Saskatoon

Syrian kids adapt to new life in Canada through art therapy

Open Door Society program helps refugee siblings process trauma of war through art

Art Therapy

The Alcheikh siblings, originally from Syria and now living in Saskatoon, are using art therapy to deal with trauma. (Omayra Issa/CBC)

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An unconventional Saskatoon program is helping six-year-old Syrian refugee Mahmud Alcheikh heal from the trauma of the Syrian civil war.

Once a week, he sits around a large table in a small room at Queen Elizabeth School with his siblings Zeina, 9, Janna, 10, Abdulwhab, 12, and Mohamed Alcheikh, 13. The children draw the new contours of their lives away from war, coloured pens in hand. 

"They are full of energy and their creativity is increasing at every session. They're becoming much more open," said art therapist David Baudemont, who has been working with the Alcheikh kids since April.

The family left the Syrian city of Deir ez-Zor in 2012 to Ar-Raqqah where they hid for a couple years. The family made it to Turkey in 2015 before coming to Saskatoon this September. 

Signs of trauma

Baudemont said art therapy can help survivors of war to heal.

"If you are picturing your uncle who is still in Turkey, you're going to be able to forget the pain of not having that uncle." 

He believes the Alcheikh children are particularly vulnerable.

"There were some signs in the drawings there was probably some trauma involved. So we've decided to work with the whole family," he added.

Art therapy 2

The students create Christmas cards at their last therapy session. (Omayra Issa/CBC)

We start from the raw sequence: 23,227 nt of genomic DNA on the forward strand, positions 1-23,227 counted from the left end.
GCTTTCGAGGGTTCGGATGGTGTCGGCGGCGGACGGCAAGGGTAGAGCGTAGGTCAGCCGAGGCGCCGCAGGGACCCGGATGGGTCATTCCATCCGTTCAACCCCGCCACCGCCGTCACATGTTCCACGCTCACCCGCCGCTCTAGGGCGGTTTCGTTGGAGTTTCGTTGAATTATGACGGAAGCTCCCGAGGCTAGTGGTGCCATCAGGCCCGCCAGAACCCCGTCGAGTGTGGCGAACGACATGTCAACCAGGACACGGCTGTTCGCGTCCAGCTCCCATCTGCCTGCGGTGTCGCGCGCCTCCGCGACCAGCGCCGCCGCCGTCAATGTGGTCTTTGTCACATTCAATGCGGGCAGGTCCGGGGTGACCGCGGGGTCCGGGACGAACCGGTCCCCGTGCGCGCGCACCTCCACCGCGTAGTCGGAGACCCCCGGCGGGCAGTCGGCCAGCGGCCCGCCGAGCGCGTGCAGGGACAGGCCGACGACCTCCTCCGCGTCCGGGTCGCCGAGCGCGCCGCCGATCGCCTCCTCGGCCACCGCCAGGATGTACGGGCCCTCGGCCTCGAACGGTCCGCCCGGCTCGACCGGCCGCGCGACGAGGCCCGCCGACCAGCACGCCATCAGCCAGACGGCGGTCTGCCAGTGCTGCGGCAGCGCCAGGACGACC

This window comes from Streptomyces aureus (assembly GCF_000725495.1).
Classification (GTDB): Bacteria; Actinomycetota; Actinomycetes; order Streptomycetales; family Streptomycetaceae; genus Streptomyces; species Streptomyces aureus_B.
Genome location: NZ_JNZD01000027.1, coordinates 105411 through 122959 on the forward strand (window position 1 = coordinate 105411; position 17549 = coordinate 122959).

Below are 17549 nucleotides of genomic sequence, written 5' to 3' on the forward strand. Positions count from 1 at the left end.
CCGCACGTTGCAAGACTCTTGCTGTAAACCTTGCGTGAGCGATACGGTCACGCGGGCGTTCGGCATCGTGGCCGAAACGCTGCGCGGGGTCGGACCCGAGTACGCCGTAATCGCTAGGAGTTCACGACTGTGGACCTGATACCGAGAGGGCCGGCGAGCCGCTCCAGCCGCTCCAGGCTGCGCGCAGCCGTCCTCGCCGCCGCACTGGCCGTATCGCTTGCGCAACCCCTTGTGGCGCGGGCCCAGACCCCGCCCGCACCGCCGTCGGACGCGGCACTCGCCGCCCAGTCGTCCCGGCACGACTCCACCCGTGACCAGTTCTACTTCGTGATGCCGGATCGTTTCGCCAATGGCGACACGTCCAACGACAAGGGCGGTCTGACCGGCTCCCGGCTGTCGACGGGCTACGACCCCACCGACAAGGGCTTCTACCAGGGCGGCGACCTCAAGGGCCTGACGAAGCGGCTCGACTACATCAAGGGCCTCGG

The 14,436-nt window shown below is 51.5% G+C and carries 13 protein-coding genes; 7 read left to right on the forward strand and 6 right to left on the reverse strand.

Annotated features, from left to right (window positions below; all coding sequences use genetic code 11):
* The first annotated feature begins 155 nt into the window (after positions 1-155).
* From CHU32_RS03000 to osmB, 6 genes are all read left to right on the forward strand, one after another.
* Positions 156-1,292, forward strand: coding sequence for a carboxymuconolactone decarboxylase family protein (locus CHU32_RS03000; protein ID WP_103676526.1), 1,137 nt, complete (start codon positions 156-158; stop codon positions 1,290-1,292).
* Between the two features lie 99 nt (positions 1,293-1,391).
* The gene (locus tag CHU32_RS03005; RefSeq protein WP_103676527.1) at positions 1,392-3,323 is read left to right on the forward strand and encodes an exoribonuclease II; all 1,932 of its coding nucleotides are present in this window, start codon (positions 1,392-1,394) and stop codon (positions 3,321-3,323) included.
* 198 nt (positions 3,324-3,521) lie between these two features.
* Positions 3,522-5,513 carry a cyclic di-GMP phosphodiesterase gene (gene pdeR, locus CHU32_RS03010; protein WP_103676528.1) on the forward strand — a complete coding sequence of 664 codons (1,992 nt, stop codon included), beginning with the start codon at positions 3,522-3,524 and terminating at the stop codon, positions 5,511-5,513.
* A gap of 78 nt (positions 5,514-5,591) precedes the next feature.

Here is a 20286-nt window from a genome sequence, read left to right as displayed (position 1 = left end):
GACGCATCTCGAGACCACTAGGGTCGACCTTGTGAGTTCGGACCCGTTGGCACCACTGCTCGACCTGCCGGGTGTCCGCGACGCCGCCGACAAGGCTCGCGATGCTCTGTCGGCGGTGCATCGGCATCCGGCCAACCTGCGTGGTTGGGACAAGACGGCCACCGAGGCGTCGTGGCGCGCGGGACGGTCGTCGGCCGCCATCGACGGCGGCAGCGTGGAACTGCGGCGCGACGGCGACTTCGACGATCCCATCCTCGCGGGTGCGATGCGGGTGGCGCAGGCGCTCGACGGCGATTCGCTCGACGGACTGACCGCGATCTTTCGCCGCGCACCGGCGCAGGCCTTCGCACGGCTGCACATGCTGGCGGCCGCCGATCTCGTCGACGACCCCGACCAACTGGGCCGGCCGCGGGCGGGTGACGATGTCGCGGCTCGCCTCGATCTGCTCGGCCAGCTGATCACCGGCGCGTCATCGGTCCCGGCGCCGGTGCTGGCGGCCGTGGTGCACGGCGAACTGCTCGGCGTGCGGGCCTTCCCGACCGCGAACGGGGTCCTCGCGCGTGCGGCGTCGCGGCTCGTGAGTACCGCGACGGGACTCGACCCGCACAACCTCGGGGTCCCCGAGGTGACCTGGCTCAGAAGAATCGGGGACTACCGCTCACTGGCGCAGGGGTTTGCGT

For their last art therapy session of the season, the Alcheikh children drew Christmas cards for their family and friends on Wednesday. Their drawings showed scenes of life in Syria and in Canada, including pictures of Christmas trees and snow. 

"I like Canada," said Mahmud Alcheikh, the youngest of the siblings.

Dealing with trauma

Saskatoon Open Door Society, which provides services for refugees and immigrants, offers the art therapy sessions to Syrian refugee children who might have difficulties verbalizing their experiences.

"Children are very sensitive. We said that through art therapy they don't have to speak. It's a way to deal with their trauma," explained executive director Ali Abukar.

"We realize this a way to help these young people to deal with the situations they come from and help them transition into normalcy."  

Baudemont said the art workshops are already showing positive results.

"In the school, they've told us that things are getting better, that they're opening up, they are also more keen to accept the school discipline," he said.

The art therapy sessions will resume in January 2017.